Originally the Utah Film Festival, it was first held in Salt Lake City, in 1978 by the Utah Film Commission, as a way to lure tourists to the state.

Moved to Park City in 1981, Robert Redford’s Sundance Institute (established in 1981 to help young filmmakers and explore all aspects of the movie industry) took over in 1985. In 1991 it was officially renamed the Sundance Film Festival. First premiered at Sundance, Steven Soderbergh’s film “Sex, Lies and Videotape” made a name for the festival after it went on to become a box office hit. Taking place every January for eleven days, Sundance has remained one of the top film festivals in the world.

Now prone to bashing from some members of the independent film community, alternatives to Sundance, such as Slamdance and Lapdance (the latter has been loudly championed by South Park creator's Trey Parker and Matt Stone) offer up more risqué and, according to its participants, “edgy” films.

A couple weeks ago, I attended the 2012 Sundance Film Festival in Park City, Utah. As a second-time attendee, I found this festival more satisfying than the last since I didn’t have to worry as much about logistics. The previous year’s experience taught me the ropes, and this year I was simply able to sit back, relax, and enjoy the show. Like most film festivals, my itinerary included a diverse array of films, ranging from the bizarre, the breathtaking, to the downright tear-jerking. The highlights of my experience included the following:

- Wish You Were Here: This was the first movie I saw and the only movie I viewed solo, without my group of friends. An Australian film, Wish You Were Here was a thrilling and mysterious story of a man and his wife who go on vacation with his wife’s sister and her new boyfriend. The story begins with the couples’ return, without the boyfriend who went missing on the trip, and it is peppered with flashbacks of the vacation. As the film progresses, we realize the husband is harboring a secret about the trip from his wife and his sister-in-law. The two great shocks of the movie occur when we realize why the husband and his wife’s marriage is falling apart and what actually happened to the sister-in-law’s boyfriend during the trip. A gripping story about family, intercultural relations, and how destructive secrets can actually be, Wish You Were Here was haunting and surprising.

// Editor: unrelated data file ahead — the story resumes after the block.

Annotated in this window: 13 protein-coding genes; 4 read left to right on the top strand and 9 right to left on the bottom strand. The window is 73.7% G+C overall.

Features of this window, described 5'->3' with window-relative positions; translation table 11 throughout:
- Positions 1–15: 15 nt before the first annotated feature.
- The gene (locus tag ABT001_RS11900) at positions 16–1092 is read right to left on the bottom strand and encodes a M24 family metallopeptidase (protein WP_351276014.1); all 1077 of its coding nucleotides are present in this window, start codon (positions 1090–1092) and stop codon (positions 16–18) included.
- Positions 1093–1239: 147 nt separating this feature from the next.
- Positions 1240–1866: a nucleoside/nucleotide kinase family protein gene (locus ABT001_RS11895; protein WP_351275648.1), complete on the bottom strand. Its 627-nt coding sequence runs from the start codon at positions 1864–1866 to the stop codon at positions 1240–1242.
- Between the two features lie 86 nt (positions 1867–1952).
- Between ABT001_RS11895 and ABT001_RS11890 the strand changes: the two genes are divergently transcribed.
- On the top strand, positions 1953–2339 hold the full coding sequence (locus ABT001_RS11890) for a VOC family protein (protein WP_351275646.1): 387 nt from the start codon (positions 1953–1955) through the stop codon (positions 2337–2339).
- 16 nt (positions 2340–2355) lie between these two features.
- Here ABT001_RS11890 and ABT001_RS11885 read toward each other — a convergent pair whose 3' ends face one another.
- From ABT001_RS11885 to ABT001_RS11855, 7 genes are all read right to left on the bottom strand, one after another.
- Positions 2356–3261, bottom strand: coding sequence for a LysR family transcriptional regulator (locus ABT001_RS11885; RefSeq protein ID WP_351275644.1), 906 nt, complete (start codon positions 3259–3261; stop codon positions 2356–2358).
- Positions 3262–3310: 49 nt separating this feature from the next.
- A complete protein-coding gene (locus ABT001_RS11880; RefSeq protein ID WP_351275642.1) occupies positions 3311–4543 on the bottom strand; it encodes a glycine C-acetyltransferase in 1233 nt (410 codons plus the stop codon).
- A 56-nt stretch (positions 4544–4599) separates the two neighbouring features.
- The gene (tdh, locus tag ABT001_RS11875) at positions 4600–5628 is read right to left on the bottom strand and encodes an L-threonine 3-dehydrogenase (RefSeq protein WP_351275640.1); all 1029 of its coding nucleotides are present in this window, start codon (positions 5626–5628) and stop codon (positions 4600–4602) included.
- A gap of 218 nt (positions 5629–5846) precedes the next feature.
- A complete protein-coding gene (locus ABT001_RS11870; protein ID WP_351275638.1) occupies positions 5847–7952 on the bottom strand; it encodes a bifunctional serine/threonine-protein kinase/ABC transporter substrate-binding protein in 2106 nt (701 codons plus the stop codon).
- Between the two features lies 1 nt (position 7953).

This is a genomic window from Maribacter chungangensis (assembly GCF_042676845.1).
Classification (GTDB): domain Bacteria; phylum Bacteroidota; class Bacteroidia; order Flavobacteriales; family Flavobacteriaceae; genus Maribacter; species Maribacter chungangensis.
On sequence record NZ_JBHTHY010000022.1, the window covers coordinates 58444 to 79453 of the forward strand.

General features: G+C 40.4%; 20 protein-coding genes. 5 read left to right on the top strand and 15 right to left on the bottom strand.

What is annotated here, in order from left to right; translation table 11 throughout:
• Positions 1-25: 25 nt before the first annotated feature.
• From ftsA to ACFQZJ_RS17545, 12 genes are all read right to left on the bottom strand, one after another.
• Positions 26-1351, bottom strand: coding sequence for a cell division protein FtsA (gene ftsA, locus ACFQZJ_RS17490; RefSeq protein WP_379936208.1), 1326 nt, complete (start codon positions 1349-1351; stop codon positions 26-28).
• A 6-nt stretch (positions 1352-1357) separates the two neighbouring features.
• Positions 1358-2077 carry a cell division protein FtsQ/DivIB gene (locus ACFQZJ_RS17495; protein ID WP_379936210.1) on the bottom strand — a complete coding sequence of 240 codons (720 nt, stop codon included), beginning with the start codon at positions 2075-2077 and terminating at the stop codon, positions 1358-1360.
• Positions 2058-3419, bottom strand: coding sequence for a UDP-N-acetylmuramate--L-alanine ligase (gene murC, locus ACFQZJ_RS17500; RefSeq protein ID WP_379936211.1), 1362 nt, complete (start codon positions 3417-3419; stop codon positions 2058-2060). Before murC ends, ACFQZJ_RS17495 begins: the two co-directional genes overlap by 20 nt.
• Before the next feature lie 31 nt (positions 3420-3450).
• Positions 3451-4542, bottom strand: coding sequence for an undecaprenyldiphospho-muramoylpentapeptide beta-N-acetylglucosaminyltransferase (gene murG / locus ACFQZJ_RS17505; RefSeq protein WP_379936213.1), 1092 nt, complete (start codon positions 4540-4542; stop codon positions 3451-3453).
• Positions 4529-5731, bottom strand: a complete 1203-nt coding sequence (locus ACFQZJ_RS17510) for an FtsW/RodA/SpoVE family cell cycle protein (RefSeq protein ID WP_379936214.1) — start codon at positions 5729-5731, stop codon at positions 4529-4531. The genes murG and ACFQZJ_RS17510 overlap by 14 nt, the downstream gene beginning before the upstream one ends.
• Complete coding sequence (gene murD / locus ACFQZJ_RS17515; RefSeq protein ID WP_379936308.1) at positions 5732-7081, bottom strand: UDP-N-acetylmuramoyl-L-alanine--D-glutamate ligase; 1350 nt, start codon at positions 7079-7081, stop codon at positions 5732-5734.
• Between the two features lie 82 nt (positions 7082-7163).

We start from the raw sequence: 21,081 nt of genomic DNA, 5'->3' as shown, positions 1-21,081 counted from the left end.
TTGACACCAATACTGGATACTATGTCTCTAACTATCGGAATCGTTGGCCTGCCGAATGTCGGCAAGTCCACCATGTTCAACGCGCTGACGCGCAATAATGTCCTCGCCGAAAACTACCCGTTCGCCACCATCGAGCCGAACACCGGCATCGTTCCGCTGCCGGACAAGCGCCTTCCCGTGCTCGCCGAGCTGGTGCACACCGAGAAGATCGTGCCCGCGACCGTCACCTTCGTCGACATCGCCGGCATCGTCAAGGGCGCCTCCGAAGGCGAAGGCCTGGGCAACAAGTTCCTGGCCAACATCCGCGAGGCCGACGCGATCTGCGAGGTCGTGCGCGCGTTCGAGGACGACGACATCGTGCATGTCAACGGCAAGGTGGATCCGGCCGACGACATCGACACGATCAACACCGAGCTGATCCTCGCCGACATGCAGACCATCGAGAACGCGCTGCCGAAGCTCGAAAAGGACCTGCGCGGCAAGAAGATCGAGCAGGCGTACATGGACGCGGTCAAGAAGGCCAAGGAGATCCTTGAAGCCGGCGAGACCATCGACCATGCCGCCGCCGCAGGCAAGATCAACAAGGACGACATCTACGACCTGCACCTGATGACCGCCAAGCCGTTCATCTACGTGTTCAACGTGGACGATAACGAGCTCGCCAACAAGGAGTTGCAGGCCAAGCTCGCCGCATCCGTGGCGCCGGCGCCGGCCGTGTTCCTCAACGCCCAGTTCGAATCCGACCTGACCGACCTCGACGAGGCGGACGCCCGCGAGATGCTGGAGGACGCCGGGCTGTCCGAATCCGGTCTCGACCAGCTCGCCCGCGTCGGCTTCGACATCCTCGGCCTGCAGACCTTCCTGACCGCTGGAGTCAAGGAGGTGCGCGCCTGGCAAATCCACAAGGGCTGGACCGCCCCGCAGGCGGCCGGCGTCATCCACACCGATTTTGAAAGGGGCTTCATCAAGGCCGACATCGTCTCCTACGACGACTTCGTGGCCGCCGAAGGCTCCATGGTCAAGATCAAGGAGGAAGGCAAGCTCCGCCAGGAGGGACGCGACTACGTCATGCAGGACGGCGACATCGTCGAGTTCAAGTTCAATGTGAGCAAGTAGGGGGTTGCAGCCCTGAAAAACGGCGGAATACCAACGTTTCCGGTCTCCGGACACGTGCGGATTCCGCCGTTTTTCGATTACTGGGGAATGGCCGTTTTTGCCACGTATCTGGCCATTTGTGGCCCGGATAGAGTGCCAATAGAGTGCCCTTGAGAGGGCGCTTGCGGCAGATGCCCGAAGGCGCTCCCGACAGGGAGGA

- The Orator: I had a hard time staying awake during this film. Yes, it was early in the morning, but it was also impossibly slow. The primary element that kept me engaged was the fact that I had to read subtitles, as the characters spoke entirely in Samoan. It features a Samoan dwarf who lives in a village, and he is faced with the hardships of village life and his physical condition. Spoiler alert: The most depressing scene occurs when the man has to dig his wife’s grave, falls in, and almost drowns in it during a vicious storm. The Orator was a tough way to start a day of movie viewing.

- Wuthering Heights: Though a fan of Charlotte Brontë’s Jane Eyre, I hadn’t read Emily Brontë’s Wuthering Heights before seeing this movie. Being fairly familiar with the book’s premise, I found that the filmmaker made an interesting and more modern choice by casting a black actor in the role of Heathcliff and changing the character’s background slightly by making him a slave/house servant to the Earnshaw family. Like The Orator, Wuthering Heights was long, dark, and fairly non-redemptive. It was probably my least favorite film of the festival.

- 1/2 Revolution: This “accidental” documentary about the Egyptian uprising last January was the most powerful movie I saw at the festival. Two filmmakers living near Tahrir Square in Cairo caught seven days of the Egyptian uprising on camera. One filmmaker was a thirty-something American-raised Egyptian who moved back to be close to his father and raise his new family (he had a toddler with his wife), and the other was an equally-young European-raised Palestinian who had lived in Cairo for awhile. They began filming on day one of the uprising, and their film covers the confusion and fear among their friends and family during the initial days, and it also ventures out into the streets to cover some of the more inflammatory and gruesome moments of the protests. This film gave significance and life to a story that most Americans only experienced through nightly news. The title ½ Revolution comes from the filmmakers’ viewpoint that the uprising did not go far enough to enact any real change in Egypt.

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